Purpose: In this report you will develop your ability to write an accurate nursing diagnosis, determine appropriate nursing goals and actions, and identify relevant evaluation criteria. Diagnosing is the fourth stage of the clinical reasoning cycle. An accurate nursing diagnosis is essential to safe patient care as the planning of nursing actions follows directly from this stage. Nurses collect and interpret objective and subjective cues to determine the person’s problem and formulate a specific, clear and individualised nursing diagnosis. A nursing diagnosis consists of the person’s problem, the related aetiology, and supporting evidence (e.g. cues). There are two main types of nursing diagnosis:
An actual diagnosis is a problem that is present when the nurse assesses the person. An actual nursing diagnosis has a specific aeitology and is based on the presence of associated cues (signs and symptoms etc). An actual nursing diagnosis is written in three parts: (1) problem; (2) aetiology; and (3) signs and symptoms. An example of an actual diagnosis is: dehydration related to post-operative nausea and vomiting evidenced by dry mucous membranes, oliguria, poor skin turgor, hypotension and tachycardia.
A risk nursing diagnosis is a clinical judgment about a potential problem where the presence of risk factors indicates that a problem could develop if the nurse fails to take appropriate action. For example, although all people admitted to a hospital have some possibility of acquiring an infection; a person with diabetes or a compromised immune system is at higher risk than others. A risk diagnosis is written in two parts (1) problem; and (2) aetiology. An example of a risk diagnosis is: risk of infection related to type 2 diabetes.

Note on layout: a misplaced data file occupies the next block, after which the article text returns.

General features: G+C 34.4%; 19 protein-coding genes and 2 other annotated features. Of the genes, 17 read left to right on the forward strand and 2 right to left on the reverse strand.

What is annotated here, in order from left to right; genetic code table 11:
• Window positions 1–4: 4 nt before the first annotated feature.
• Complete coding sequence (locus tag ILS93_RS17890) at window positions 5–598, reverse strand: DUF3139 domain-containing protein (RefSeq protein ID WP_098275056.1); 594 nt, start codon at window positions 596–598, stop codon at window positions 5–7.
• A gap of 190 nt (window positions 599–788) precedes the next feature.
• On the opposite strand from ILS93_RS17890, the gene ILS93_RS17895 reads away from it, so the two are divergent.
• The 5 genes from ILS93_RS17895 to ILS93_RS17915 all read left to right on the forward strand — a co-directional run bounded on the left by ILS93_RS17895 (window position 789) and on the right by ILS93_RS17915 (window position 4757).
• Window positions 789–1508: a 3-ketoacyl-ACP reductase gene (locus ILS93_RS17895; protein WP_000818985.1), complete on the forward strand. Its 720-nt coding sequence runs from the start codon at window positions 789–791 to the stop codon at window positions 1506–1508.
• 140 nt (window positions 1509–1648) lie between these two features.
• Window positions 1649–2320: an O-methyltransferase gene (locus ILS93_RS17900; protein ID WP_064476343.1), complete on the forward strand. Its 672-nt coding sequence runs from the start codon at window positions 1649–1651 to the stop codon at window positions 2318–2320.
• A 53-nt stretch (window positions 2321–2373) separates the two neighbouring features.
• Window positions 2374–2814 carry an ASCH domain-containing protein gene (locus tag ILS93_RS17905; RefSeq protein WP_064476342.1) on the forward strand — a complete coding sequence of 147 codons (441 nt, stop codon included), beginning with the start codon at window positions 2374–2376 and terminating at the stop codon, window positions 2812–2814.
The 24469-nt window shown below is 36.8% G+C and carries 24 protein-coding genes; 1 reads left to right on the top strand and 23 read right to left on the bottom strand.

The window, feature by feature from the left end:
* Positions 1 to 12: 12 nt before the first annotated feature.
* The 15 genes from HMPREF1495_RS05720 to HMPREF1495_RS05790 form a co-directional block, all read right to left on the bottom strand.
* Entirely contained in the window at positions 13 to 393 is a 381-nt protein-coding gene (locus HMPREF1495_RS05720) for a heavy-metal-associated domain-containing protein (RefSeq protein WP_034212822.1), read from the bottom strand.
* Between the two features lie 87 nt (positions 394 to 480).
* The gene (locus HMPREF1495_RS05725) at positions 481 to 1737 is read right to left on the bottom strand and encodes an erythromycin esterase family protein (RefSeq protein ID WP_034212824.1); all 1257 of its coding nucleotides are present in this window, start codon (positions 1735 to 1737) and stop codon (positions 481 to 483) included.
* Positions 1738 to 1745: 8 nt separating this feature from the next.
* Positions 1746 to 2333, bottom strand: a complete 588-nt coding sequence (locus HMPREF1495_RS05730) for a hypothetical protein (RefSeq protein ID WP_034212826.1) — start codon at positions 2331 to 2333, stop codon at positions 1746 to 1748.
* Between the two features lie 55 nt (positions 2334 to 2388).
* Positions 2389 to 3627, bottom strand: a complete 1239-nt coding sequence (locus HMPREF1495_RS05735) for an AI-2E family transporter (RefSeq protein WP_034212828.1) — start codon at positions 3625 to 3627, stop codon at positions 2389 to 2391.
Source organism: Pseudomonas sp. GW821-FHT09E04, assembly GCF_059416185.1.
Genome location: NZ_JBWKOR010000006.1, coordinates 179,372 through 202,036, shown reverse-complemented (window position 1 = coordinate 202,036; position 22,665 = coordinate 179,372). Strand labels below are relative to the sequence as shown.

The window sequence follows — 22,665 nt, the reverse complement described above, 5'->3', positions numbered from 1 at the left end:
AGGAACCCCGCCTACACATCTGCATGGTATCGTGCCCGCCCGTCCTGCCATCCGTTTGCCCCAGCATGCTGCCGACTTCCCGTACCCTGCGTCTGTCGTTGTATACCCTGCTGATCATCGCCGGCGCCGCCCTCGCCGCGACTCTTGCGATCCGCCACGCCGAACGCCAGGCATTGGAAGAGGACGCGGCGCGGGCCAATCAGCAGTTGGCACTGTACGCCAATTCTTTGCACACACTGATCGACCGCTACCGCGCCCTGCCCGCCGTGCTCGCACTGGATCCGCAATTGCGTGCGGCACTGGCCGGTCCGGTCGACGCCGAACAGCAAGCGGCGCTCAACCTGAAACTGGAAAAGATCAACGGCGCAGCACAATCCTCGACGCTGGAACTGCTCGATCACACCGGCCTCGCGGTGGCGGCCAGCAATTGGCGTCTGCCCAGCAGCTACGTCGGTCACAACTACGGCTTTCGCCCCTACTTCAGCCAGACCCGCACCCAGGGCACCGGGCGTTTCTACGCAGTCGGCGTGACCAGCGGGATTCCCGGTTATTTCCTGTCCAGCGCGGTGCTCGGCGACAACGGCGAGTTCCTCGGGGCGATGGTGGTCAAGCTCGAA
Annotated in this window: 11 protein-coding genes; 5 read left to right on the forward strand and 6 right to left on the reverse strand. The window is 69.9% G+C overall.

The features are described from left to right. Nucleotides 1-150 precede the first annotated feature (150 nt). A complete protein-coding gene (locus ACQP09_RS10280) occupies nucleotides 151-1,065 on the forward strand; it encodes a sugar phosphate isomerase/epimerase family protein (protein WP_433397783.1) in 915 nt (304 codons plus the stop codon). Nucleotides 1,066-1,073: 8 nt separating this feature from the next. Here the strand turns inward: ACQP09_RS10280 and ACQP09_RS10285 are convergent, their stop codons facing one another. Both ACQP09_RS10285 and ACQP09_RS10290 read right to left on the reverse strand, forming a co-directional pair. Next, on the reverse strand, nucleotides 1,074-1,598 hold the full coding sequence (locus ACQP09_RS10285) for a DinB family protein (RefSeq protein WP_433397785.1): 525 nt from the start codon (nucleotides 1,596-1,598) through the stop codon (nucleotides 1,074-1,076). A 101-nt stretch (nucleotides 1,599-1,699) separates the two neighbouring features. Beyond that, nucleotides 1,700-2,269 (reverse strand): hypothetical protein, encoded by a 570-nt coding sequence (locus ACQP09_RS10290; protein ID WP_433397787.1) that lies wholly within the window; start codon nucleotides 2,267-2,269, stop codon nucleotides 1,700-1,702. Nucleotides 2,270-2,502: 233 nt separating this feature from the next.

In this assessment item you are to:
Review the patient scenarios below and from them, identify two actual nursing diagnoses and two potential diagnoses. Consider physical, emotional and psychosocial problems. You can develop the four nursing diagnoses in relation to one patient scenario or four different patient scenarios.
Mr Cyril Smith (Blackboard: Wiimali and online clinical reasoning scenarios)
Jamie Lyons (Blackboard: Wiimali and Tutorial 4 resources)
Hayley Milangu (Clinical Reasoning Textbook – Chapter 11 and Tutorial 5 resources)
Michael Johnstone (Blackboard: Tutorial 6 resources)
Aneesh Ayman (Clinical Reasoning Textbook – Chapter 12)
For each nursing diagnosis identify an appropriate and person-centred goal of care (each goal is to be SMART (specific, measurable, achievable, realistic and timely).
For each actual nursing diagnosis describe three appropriate nursing actions to address the patient problem. Note: Referral to a member to the interprofessional team may be an appropriate nursing action is some situations.
For each risk nursing diagnosis describe three appropriate nursing actions to prevent the patient problem from occurring.
Discuss a clear rationale for each nursing action.
Explain how you would determine the effectiveness of your nursing actions. Outcome measures must be specific, timely, observable and/or measureable.